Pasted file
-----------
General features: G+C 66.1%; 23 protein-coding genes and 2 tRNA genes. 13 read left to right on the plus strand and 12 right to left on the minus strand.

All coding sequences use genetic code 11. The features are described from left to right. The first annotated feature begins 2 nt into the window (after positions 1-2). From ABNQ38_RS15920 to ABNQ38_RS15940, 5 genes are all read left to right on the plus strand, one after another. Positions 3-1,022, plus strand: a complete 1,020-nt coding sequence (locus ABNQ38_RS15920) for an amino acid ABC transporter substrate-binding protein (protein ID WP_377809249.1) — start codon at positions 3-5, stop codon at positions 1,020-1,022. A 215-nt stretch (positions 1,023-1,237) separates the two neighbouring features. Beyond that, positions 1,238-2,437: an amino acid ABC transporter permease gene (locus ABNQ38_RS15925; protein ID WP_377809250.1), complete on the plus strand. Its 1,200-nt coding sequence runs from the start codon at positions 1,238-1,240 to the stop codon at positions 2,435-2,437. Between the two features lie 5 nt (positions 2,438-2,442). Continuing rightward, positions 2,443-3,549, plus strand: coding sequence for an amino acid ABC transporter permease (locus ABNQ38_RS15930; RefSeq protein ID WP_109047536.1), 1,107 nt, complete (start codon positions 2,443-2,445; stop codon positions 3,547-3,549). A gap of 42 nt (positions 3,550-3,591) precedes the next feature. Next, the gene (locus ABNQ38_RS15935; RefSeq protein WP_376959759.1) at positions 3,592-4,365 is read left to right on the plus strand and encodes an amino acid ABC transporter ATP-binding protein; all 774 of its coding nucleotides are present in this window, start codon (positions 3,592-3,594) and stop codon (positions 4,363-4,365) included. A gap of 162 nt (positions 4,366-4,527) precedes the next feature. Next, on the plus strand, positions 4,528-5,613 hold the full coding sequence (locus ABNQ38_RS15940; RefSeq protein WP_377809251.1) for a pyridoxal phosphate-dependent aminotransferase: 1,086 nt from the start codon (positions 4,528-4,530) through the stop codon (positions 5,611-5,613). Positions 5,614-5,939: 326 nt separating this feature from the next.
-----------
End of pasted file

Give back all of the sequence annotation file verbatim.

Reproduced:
General features: G+C 66.1%; 23 protein-coding genes and 2 tRNA genes. 13 read left to right on the plus strand and 12 right to left on the minus strand.

All coding sequences use genetic code 11. The features are described from left to right. The first annotated feature begins 2 nt into the window (after positions 1-2). From ABNQ38_RS15920 to ABNQ38_RS15940, 5 genes are all read left to right on the plus strand, one after another. Positions 3-1,022, plus strand: a complete 1,020-nt coding sequence (locus ABNQ38_RS15920) for an amino acid ABC transporter substrate-binding protein (protein ID WP_377809249.1) — start codon at positions 3-5, stop codon at positions 1,020-1,022. A 215-nt stretch (positions 1,023-1,237) separates the two neighbouring features. Beyond that, positions 1,238-2,437: an amino acid ABC transporter permease gene (locus ABNQ38_RS15925; protein ID WP_377809250.1), complete on the plus strand. Its 1,200-nt coding sequence runs from the start codon at positions 1,238-1,240 to the stop codon at positions 2,435-2,437. Between the two features lie 5 nt (positions 2,438-2,442). Continuing rightward, positions 2,443-3,549, plus strand: coding sequence for an amino acid ABC transporter permease (locus ABNQ38_RS15930; RefSeq protein ID WP_109047536.1), 1,107 nt, complete (start codon positions 2,443-2,445; stop codon positions 3,547-3,549). A gap of 42 nt (positions 3,550-3,591) precedes the next feature. Next, the gene (locus ABNQ38_RS15935; RefSeq protein WP_376959759.1) at positions 3,592-4,365 is read left to right on the plus strand and encodes an amino acid ABC transporter ATP-binding protein; all 774 of its coding nucleotides are present in this window, start codon (positions 3,592-3,594) and stop codon (positions 4,363-4,365) included. A gap of 162 nt (positions 4,366-4,527) precedes the next feature. Next, on the plus strand, positions 4,528-5,613 hold the full coding sequence (locus ABNQ38_RS15940; RefSeq protein WP_377809251.1) for a pyridoxal phosphate-dependent aminotransferase: 1,086 nt from the start codon (positions 4,528-4,530) through the stop codon (positions 5,611-5,613). Positions 5,614-5,939: 326 nt separating this feature from the next.